Students Drive Change Through SRI: How Universities Can Get Involved.

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Yale University Campus

In the December 2010 issue of FAgreen, Jerilyn Klein Bier authors a feature article regarding college students driving SRI efforts through their universities’ endowments.  Bier reports that students at 39 U.S. schools have established Committees on Investor Responsibility  (CIR) while Yale University undergraduates are managing an innovative socially responsible endowment fund. This just two weeks after I had the pleasure of meeting Dan Apfel, Executive Director of Responsible Endowments Coalition at SRI in the Rockies.  How and why are students and endowments getting involved with SRI?Bier points to three factors influencing this university trend towards SRI:

  1. WIth $400 billion nationwide, schools now have a louder voice in the investment community and have taken on more risk.
  2. Students now have more access to information thanks to technology and the Responsible Endowments Coalition.
  3. Students have started to look for more ways to have influence on campus activism.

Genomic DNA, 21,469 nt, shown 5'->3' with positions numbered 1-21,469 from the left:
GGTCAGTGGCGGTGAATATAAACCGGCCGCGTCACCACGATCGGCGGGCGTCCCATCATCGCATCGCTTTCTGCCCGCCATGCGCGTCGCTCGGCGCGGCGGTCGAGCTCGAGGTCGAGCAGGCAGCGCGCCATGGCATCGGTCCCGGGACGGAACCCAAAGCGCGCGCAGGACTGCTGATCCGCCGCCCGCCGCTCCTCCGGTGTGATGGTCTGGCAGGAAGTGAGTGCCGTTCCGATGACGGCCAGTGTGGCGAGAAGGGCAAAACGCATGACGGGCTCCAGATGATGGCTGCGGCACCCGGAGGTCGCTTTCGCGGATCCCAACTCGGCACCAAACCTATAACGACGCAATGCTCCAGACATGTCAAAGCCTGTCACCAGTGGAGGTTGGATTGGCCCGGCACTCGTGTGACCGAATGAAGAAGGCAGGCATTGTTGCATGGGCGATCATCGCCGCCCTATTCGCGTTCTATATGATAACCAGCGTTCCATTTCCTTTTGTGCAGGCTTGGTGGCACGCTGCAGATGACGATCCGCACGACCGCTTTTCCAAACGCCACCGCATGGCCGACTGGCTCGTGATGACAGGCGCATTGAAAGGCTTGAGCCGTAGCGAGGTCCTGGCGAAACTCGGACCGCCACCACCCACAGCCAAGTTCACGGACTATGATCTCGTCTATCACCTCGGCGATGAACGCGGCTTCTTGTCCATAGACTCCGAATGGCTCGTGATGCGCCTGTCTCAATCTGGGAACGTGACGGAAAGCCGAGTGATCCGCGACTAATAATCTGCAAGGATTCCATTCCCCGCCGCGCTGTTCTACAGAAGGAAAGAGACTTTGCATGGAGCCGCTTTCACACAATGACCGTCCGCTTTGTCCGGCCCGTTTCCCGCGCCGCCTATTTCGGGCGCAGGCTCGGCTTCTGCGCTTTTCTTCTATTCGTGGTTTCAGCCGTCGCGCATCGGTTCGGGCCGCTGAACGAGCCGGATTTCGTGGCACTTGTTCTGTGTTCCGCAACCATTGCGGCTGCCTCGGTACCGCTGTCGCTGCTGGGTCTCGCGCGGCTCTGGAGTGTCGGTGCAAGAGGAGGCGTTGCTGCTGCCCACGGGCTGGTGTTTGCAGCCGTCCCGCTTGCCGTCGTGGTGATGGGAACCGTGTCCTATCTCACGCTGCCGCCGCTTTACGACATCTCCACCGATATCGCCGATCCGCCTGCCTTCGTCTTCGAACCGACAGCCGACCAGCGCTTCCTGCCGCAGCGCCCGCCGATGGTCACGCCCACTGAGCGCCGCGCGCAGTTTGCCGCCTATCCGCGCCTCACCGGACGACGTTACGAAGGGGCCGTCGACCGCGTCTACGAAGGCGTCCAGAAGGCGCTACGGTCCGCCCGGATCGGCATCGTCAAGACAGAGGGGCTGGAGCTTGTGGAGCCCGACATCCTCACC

How have Committees on Investor Responsibility been active?

  • proxy voting
  • shareholder advocacy

Responsible Endowments Coalition (REC) was founded in 2004 by student activists from Barnard College, Duke University, the University of Pennsylvania, Swarthmore College and Williams College who were interested in using their schools’ endowments to positively change corporations.  Today REC includes approximately 100 active schools, 7 of the top 10 universities and 8 of the top 10 liberal arts colleges in the country.  REC offers two forms of membership for students via their website and a host of ways for Administrators, Trustees and Alumni to get involved.  I personally think this is a wonderful opportunity for MBA students interested in Socially Responsible Investing to gain further education and experience in SRI and drive positive change through their universities.

For more information on students driving change through SRI, check out Bier’s full article on FAgreen.

Image Credit:  Adam Solomon via Flickr under CC license.

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